By Bill Thompson
In retrospect, it seems inevitable that Joshua Redman would become an accomplished artist.
The son of saxophonist Dewey Redman and dancer Renee Shedroff, however, navigated his own path en route to a 30-year career as a Grammy Award-nominated musician that brings him to Memorial Hall Feb. 17 as part of the Longworth-Anderson Series. The tenor saxophonist, joined by Larry Grenadier on bass and Marcus Gilmore on drums, headlines “3X3,” a program of songs written by jazz giants Duke Ellington, Thelonious Monk and Wayne Shorter.
“I love playing my original music and I continue to write, but I didn’t write much over the course of the pandemic because I have to be in a constant conversation with live performance to be engaged and inspired to have material,” Redman says. “This (3X3) is an opportunity to play some great tunes – the greatest tunes in jazz – that can be the most fertile ground for improvisational discovery and adventure.”
Redman has nurtured that fertile ground since his self-titled debut in 1993 (which featured his take on James Brown’s King Records classic “I Got You [I Feel Good]”). He earned his first Grammy nomination for that record, then formed the Joshua Redman Quartet with Brad Mehldau on piano, Christian McBride on bass and Brian Blade on drums the following year. Their work on “MoodSwing” grabbed the attention of critics and the public as well. They reunited 25 years later for “RoundAgain” in 2019 and “LongGone,” which was released last year. The latter two earned nominations for Best Jazz Instrumental Album.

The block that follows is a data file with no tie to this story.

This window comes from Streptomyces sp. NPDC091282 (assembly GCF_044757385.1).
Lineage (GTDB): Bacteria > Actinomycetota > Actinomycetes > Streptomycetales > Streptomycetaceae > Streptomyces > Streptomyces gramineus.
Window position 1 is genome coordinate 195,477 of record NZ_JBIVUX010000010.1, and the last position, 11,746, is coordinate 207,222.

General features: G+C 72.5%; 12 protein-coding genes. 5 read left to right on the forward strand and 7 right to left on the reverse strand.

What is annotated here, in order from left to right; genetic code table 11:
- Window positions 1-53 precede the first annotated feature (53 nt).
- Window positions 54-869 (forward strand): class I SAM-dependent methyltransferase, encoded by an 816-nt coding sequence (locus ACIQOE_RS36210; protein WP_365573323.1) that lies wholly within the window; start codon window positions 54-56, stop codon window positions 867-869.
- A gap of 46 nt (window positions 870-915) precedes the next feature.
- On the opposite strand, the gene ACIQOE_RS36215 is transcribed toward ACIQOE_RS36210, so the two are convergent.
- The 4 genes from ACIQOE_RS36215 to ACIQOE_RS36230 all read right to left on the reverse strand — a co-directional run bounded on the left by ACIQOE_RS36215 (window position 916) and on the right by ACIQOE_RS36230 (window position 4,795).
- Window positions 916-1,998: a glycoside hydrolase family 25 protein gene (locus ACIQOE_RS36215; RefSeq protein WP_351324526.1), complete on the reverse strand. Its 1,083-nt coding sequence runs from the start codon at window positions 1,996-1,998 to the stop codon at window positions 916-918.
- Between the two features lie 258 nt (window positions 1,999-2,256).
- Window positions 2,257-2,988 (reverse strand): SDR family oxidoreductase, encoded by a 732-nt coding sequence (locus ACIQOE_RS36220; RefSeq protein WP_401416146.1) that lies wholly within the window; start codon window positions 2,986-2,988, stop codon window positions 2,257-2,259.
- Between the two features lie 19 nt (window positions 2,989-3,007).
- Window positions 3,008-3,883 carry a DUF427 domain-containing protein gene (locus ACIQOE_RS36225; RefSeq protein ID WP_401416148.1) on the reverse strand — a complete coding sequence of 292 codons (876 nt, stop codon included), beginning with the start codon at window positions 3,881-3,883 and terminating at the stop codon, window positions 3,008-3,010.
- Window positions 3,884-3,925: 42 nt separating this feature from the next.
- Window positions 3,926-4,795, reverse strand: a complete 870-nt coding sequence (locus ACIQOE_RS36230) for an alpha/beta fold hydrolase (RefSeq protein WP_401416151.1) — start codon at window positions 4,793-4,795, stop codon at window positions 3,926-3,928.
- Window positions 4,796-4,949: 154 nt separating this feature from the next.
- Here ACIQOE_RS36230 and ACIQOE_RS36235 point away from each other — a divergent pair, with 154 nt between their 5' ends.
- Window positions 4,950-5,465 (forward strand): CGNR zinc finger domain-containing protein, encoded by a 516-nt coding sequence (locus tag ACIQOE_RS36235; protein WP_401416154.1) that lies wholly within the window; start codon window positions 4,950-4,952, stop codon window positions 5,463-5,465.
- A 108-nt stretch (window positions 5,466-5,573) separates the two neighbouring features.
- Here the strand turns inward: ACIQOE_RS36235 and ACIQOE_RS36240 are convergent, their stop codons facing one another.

“It was an amazing experience (to reunite),” Redman says. “This was the first band of my peers and the first real band as a leader. I have played with each of them in various combinations, and played one concert in 2007 (which produced one track on “LongGone”). The three of them are of my generation … I’m lucky to have been on the ride with these geniuses.
“We’ve all grown a tremendous amount as musicians, but there is still something, a collective musical (thought) that we had found. We found a lot of things, but maybe most importantly the way we feel rhythm and the way we relate rhythmically. The groove of the band is the best term I can use. We hadn’t played together for 25 years, but it felt so natural immediately, it was like, ‘Oh, yeah, this is us, this is who we are, this is what we feel like.’ It felt like coming home.”
Redman didn’t stay home long before venturing out again. He denies that he changes formats (trio instead of quartet, for instance) just for the sake of change, but recognizes it provides a different opportunity.
“I would say it (change) is intentional, but in an organic and natural way,” he says. “For me, music is the one place in my life where I can truly live in the present. The rest of my life is a mess (laughs). But music is the one place where I can be fully present and engaged, and in that communion, connection and flow with others. I think I follow my natural instincts as they change and grow by being in conversation with other musicians and other human beings and traveling the world. So, I guess in that sense, yeah, I do change.
“Music brings me the ultimate satisfaction, but I’m never really satisfied, I’m never happy with the way I play. I’m happy when I play, but I’m not happy with what I play. That part of me, frankly, can be a pain in the ass, but it keeps me moving.”
Chances are Redman will be the only one in Memorial Hall this month who isn’t happy with what he plays. Everybody else will be knocked out.
The Longworth-Anderson Series presents Joshua Redman Feb. 17 at Memorial Hall. Tickets at MemorialHallOTR.com.